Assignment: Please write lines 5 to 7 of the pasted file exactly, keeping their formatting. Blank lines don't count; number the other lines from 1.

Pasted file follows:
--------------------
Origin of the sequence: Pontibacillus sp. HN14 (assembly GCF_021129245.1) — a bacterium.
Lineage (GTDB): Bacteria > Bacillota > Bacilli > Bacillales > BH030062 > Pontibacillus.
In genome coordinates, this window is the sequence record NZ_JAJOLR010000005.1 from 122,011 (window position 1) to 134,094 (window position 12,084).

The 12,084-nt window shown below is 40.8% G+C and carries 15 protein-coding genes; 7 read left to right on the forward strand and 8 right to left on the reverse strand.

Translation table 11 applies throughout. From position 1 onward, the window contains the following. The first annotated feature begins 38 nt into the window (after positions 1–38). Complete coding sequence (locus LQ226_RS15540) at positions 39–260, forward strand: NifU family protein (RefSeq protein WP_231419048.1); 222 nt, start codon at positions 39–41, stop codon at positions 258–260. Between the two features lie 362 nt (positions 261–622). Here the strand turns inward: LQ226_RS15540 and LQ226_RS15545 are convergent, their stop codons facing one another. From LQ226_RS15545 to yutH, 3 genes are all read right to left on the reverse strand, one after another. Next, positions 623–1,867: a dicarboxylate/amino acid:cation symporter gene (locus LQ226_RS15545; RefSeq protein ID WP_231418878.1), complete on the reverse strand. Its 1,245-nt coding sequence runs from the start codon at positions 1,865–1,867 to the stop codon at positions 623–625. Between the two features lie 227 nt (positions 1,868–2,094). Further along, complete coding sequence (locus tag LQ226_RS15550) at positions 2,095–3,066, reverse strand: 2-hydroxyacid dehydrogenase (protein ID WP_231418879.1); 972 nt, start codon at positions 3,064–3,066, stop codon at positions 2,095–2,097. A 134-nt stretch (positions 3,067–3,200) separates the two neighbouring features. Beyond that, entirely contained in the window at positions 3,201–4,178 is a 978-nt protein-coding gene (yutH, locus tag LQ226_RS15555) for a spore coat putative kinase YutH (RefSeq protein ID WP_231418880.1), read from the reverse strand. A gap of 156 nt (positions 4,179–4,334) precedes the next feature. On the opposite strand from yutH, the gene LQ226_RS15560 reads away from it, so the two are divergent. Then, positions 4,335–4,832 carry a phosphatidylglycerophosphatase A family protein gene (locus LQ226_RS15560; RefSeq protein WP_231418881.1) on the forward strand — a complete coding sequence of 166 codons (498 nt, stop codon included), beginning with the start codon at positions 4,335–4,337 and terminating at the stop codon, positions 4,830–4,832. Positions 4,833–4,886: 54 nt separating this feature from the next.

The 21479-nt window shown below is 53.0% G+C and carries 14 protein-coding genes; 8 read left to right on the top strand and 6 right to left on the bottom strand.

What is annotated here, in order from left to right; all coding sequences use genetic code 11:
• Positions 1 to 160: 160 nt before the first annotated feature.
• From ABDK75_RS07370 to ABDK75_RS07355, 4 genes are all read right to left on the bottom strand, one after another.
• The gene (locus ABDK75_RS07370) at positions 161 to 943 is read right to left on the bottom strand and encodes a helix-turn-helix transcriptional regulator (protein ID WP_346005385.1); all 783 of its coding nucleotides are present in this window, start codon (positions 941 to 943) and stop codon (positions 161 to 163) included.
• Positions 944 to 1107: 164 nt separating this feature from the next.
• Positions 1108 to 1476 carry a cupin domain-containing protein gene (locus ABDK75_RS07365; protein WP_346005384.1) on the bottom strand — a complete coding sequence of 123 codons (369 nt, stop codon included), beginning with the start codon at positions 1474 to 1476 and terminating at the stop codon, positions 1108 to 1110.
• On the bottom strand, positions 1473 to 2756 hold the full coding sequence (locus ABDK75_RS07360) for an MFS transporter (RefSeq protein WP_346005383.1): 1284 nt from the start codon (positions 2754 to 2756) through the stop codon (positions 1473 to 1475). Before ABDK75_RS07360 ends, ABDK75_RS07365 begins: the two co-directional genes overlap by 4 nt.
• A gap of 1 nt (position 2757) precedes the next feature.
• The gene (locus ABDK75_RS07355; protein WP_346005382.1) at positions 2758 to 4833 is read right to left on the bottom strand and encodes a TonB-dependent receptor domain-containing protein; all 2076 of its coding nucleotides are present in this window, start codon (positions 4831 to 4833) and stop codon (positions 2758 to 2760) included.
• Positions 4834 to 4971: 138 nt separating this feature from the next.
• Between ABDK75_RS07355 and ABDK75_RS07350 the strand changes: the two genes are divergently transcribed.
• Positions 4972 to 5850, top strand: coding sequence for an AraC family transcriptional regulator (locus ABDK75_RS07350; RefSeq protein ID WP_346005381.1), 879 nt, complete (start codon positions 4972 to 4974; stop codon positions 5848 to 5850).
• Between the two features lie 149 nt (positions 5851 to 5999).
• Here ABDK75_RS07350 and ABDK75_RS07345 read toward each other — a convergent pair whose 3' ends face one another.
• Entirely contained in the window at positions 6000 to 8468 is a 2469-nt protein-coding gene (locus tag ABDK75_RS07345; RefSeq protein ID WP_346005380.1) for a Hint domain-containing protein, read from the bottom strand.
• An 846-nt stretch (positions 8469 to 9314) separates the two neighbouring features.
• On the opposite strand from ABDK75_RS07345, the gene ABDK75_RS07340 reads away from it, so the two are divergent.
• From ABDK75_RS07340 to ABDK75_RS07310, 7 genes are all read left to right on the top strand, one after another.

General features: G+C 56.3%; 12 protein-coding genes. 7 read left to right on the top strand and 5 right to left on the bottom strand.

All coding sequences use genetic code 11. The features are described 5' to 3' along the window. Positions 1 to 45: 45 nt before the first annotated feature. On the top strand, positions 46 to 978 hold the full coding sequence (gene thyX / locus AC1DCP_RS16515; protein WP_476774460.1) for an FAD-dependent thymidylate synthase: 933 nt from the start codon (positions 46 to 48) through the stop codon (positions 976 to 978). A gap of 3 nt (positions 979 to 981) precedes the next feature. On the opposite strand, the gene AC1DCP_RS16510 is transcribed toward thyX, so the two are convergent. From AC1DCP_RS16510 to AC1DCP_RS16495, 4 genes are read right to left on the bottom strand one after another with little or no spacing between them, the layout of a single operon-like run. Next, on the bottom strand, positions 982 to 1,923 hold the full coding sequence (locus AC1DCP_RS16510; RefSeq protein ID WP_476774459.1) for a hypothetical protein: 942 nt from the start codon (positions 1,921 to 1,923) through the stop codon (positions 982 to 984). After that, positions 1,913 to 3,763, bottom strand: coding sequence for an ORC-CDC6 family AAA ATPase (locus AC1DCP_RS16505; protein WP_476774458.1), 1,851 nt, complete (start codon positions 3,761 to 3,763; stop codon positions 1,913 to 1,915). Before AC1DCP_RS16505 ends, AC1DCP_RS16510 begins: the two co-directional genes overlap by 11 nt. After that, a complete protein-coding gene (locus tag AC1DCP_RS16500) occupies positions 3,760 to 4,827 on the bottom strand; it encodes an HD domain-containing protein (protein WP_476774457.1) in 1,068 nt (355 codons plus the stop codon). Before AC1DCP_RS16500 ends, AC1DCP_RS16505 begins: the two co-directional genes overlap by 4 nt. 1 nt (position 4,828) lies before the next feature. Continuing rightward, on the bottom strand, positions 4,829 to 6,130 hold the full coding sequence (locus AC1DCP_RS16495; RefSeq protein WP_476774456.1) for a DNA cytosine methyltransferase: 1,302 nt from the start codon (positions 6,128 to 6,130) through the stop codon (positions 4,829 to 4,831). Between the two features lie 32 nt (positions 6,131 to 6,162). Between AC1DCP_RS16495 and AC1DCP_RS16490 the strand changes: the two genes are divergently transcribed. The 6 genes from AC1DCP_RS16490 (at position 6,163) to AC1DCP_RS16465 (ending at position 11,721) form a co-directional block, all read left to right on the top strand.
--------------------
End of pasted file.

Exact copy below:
Translation table 11 applies throughout. From position 1 onward, the window contains the following. The first annotated feature begins 38 nt into the window (after positions 1–38). Complete coding sequence (locus LQ226_RS15540) at positions 39–260, forward strand: NifU family protein (RefSeq protein WP_231419048.1); 222 nt, start codon at positions 39–41, stop codon at positions 258–260. Between the two features lie 362 nt (positions 261–622). Here the strand turns inward: LQ226_RS15540 and LQ226_RS15545 are convergent, their stop codons facing one another. From LQ226_RS15545 to yutH, 3 genes are all read right to left on the reverse strand, one after another. Next, positions 623–1,867: a dicarboxylate/amino acid:cation symporter gene (locus LQ226_RS15545; RefSeq protein ID WP_231418878.1), complete on the reverse strand. Its 1,245-nt coding sequence runs from the start codon at positions 1,865–1,867 to the stop codon at positions 623–625. Between the two features lie 227 nt (positions 1,868–2,094). Further along, complete coding sequence (locus tag LQ226_RS15550) at positions 2,095–3,066, reverse strand: 2-hydroxyacid dehydrogenase (protein ID WP_231418879.1); 972 nt, start codon at positions 3,064–3,066, stop codon at positions 2,095–2,097. A 134-nt stretch (positions 3,067–3,200) separates the two neighbouring features. Beyond that, entirely contained in the window at positions 3,201–4,178 is a 978-nt protein-coding gene (yutH, locus tag LQ226_RS15555) for a spore coat putative kinase YutH (RefSeq protein ID WP_231418880.1), read from the reverse strand. A gap of 156 nt (positions 4,179–4,334) precedes the next feature. On the opposite strand from yutH, the gene LQ226_RS15560 reads away from it, so the two are divergent. Then, positions 4,335–4,832 carry a phosphatidylglycerophosphatase A family protein gene (locus LQ226_RS15560; RefSeq protein WP_231418881.1) on the forward strand — a complete coding sequence of 166 codons (498 nt, stop codon included), beginning with the start codon at positions 4,335–4,337 and terminating at the stop codon, positions 4,830–4,832. Positions 4,833–4,886: 54 nt separating this feature from the next.

The 21479-nt window shown below is 53.0% G+C and carries 14 protein-coding genes; 8 read left to right on the top strand and 6 right to left on the bottom strand.

What is annotated here, in order from left to right; all coding sequences use genetic code 11: